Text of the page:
Motion-Sensor Cameras Capture Grizzlies As They Use Rub Trees To Say Hi To Their Neighbours

The Wild Canadian Year crew set off into the woods with a Banff bear expert to look for ‘rub trees’ — hot spot trees where grizzlies rub against the trunks to communicate with other bears nearby. It’s the equivalent of a Facebook post in the bear world.

Leaving a scent on the trees sends a message to the other local bears in the area – messages like “Hey I’m single and looking for a mate” or “I’m the top bear around here, so keep your distance”. 

The team installed camera traps — cameras that start recording when they sense motion — to capture this up-close and often hilarious behaviour. 

“We kept our fingers crossed for a bear sighting, but we secretly hoped it wouldn’t be too close, especially when we were setting our cameras up,” says Graham Duggan, researcher on the team.

install cameras in Banff National Park

They quickly found sites close to Lake Louise that showed signs of recent activity; bear fur was stuck to the bark, footprints led up to the trees and lots of bear scat. “We were aware that there might be eyes watching us from the thick woods,” he recalls.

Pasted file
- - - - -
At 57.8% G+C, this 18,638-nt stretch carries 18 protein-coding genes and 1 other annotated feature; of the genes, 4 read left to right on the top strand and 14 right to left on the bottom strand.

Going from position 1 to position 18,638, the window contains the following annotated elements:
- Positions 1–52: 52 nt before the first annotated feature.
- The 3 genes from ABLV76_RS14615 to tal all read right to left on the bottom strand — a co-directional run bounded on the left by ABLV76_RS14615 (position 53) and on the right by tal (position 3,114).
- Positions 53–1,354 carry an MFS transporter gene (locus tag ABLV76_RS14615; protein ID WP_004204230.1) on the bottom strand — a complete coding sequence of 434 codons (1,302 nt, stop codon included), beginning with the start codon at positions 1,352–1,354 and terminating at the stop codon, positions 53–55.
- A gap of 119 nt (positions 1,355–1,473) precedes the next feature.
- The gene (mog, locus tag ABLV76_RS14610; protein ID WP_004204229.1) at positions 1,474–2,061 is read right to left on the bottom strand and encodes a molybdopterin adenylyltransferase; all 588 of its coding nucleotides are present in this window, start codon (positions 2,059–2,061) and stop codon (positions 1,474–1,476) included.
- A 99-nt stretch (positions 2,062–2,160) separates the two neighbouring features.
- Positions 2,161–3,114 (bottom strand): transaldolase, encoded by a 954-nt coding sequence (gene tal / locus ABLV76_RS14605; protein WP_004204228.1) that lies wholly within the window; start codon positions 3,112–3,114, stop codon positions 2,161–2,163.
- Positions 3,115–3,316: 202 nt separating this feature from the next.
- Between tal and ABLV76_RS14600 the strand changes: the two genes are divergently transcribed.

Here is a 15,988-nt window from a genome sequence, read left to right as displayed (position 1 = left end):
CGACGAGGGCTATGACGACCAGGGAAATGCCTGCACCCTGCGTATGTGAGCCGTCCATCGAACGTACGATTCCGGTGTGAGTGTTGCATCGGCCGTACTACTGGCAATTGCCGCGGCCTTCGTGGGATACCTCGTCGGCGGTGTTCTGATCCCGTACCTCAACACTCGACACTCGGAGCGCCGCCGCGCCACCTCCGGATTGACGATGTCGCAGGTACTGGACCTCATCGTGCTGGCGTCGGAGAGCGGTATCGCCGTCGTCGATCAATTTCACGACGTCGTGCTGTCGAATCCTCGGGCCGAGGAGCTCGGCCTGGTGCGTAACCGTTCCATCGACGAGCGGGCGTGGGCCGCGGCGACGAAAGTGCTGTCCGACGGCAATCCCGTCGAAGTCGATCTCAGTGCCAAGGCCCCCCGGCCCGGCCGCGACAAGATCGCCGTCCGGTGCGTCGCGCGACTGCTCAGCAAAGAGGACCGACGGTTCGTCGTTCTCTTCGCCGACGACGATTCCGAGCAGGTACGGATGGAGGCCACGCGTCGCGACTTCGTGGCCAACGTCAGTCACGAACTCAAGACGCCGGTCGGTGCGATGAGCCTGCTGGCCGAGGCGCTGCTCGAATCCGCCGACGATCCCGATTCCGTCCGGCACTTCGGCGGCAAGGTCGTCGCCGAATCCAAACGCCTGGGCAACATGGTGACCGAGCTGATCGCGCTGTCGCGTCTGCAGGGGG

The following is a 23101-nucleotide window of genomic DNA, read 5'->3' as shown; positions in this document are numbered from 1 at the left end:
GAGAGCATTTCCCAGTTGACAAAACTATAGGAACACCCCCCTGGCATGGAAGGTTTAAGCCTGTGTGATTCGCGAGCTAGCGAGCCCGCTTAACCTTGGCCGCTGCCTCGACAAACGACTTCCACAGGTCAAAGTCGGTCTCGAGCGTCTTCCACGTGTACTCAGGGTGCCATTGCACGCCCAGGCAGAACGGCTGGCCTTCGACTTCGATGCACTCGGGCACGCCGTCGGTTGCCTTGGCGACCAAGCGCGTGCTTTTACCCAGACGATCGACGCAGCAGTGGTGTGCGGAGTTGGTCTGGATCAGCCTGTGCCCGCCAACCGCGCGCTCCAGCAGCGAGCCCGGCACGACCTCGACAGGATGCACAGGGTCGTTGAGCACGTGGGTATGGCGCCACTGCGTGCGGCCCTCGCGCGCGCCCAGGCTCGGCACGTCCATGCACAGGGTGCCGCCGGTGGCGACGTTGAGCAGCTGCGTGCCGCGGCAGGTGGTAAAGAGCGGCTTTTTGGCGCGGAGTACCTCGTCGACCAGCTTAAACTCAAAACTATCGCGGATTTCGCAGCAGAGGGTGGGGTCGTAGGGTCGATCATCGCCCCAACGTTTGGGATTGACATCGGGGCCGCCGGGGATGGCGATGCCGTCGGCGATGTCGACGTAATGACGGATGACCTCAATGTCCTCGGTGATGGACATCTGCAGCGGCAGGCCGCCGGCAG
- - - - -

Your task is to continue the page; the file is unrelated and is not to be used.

One afternoon, the crew saw a young female grizzly near Lake Louise as she grazed on fresh spring grass and flowers in a meadow. She was a bear known to their local guide — a healthy and good-looking 6 year old (that’s about 25 years old in bear years) that shared the same territory as as her mother.  “It was incredible to enjoy a moment watching her munch away on dandelions,” remembers Duggan.

The cameras were installed for more than two months. Park staff assisted the crew by checking up on them and swapping out memory cards and batteries. In addition to grizzlies, the camera also recorded black bears, wolves, elk and deer — a testament to the diversity of wildlife at Banff National Park!

Click play on the video above to watch.

The Wild Canadian Year continues Sundays at 8 pm on CBC-TV.

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